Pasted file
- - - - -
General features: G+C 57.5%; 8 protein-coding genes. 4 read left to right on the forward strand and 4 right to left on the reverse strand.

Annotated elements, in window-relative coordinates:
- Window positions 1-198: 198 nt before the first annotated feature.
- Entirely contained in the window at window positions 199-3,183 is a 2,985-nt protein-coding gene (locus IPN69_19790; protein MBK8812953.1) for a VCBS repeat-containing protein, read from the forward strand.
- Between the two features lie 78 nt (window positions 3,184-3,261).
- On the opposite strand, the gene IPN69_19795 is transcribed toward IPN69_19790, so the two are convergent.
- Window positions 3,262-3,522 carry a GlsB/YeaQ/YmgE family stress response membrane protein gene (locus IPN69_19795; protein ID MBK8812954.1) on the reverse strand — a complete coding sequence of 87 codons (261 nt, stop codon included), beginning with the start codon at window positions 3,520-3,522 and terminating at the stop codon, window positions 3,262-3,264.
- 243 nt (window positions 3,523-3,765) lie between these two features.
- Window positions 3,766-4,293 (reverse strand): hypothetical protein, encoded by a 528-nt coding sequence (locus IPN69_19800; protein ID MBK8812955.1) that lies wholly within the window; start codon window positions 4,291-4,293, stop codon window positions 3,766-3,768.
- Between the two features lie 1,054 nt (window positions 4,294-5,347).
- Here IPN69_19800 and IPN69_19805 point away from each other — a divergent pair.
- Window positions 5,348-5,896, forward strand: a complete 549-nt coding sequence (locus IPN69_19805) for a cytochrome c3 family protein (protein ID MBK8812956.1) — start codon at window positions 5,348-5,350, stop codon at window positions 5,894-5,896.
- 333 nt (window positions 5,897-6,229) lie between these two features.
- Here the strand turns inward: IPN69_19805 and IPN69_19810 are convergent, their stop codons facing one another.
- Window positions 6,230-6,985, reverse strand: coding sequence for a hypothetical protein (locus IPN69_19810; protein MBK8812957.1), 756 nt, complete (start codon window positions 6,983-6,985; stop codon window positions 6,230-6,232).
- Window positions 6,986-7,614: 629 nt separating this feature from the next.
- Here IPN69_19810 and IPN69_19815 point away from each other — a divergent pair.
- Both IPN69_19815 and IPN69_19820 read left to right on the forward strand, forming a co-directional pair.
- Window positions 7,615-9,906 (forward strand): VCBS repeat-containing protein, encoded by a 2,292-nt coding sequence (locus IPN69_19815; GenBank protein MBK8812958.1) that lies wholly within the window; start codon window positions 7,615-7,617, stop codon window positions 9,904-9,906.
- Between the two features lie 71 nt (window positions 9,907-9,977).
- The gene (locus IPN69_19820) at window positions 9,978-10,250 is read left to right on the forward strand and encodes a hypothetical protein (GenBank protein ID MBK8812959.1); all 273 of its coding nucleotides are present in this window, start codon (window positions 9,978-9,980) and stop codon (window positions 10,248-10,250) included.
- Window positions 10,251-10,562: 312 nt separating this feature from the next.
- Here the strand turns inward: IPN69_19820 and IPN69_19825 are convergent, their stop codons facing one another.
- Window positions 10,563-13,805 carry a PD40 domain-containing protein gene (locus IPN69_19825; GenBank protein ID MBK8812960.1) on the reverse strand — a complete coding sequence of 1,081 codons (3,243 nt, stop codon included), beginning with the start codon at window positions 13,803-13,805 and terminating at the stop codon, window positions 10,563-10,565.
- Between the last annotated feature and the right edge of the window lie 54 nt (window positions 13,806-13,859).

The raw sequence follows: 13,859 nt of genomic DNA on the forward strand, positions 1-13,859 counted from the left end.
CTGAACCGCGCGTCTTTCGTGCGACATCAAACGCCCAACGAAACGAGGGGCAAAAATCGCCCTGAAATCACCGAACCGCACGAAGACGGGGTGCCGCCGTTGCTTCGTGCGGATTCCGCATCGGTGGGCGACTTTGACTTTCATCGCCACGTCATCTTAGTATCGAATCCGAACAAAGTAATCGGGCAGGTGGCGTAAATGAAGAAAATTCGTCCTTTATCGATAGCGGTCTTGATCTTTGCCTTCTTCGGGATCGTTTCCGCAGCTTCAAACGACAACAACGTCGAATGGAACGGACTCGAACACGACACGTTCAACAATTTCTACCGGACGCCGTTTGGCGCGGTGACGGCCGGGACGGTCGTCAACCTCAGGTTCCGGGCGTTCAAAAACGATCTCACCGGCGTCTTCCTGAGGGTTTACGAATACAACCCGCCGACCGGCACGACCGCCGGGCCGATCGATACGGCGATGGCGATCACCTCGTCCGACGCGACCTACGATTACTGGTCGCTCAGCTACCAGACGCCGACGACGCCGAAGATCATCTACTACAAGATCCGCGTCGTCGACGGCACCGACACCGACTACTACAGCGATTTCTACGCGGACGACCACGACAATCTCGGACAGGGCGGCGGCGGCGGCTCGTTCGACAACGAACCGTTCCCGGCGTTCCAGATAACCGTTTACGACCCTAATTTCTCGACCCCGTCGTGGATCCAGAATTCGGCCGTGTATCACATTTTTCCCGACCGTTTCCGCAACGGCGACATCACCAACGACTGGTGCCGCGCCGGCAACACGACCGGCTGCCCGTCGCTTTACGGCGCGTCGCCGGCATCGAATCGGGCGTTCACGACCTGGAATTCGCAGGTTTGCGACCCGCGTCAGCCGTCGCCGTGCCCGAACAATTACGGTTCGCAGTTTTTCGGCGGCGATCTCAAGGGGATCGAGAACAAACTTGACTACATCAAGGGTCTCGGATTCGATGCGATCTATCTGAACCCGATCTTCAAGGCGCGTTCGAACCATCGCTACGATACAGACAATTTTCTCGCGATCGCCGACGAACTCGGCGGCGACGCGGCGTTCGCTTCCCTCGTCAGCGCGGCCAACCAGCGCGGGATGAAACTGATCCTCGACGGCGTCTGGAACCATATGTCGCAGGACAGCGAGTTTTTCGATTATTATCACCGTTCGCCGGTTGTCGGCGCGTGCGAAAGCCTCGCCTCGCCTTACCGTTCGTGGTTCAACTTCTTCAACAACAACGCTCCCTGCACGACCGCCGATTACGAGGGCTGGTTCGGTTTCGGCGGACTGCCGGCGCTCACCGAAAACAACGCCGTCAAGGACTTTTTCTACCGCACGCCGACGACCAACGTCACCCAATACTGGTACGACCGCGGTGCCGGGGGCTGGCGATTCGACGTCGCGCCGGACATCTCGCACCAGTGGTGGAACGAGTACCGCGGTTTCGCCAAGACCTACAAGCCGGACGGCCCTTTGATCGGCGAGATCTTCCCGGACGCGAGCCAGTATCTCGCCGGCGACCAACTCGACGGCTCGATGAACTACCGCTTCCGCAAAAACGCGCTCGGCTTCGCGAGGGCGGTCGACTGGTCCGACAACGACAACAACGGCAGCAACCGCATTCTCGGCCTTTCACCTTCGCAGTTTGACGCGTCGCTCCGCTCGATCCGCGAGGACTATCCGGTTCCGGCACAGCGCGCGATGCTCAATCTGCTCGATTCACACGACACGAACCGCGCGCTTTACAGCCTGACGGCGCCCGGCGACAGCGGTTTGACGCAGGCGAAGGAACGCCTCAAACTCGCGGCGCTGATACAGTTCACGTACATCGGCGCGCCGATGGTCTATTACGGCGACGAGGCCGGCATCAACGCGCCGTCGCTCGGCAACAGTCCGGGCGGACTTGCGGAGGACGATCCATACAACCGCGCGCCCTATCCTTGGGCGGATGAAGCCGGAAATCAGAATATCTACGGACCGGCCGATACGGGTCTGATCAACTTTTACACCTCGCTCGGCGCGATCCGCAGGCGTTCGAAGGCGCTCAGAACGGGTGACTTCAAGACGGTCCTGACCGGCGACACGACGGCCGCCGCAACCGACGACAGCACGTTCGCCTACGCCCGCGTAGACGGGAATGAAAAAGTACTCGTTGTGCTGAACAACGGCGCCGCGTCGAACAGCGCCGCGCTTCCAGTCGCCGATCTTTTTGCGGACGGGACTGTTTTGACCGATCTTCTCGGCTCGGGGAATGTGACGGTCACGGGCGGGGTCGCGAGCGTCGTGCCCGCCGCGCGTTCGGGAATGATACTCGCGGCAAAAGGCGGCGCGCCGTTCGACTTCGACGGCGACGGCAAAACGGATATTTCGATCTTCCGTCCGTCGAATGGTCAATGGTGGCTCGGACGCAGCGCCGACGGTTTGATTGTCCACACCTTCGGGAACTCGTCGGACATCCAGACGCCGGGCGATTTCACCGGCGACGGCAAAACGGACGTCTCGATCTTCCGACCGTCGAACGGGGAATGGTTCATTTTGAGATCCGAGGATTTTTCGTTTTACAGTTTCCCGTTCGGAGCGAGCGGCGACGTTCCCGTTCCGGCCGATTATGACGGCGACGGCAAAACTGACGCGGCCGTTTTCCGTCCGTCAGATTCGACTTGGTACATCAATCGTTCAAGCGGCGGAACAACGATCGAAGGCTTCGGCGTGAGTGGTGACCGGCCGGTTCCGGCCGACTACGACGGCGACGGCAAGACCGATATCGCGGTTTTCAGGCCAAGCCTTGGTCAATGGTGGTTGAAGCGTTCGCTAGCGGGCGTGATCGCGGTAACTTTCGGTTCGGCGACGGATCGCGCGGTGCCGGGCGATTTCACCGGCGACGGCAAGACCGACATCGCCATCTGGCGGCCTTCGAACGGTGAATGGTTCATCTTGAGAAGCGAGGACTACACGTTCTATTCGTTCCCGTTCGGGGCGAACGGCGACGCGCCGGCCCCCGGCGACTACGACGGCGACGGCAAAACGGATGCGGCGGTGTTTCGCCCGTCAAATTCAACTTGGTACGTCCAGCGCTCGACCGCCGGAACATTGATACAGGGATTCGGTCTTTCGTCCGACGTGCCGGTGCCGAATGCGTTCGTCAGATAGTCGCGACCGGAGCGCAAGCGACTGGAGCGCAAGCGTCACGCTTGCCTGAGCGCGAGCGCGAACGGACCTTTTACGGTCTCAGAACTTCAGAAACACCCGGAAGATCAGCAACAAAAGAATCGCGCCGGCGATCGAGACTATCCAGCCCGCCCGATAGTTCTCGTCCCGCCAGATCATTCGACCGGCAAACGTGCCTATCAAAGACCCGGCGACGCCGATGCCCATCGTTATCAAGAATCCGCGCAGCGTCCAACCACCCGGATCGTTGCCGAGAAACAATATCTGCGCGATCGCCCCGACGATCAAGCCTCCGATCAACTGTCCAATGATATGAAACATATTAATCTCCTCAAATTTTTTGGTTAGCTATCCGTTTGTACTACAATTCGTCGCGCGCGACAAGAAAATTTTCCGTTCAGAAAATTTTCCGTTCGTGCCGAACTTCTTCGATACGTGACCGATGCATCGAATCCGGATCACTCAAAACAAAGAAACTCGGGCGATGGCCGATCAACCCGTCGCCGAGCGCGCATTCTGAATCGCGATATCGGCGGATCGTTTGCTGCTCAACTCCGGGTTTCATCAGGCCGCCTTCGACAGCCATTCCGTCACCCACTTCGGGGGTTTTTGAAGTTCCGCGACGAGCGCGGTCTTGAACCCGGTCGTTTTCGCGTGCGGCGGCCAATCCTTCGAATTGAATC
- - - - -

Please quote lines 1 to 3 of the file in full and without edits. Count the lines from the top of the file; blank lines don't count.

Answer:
General features: G+C 57.5%; 8 protein-coding genes. 4 read left to right on the forward strand and 4 right to left on the reverse strand.

Annotated elements, in window-relative coordinates:
- Window positions 1-198: 198 nt before the first annotated feature.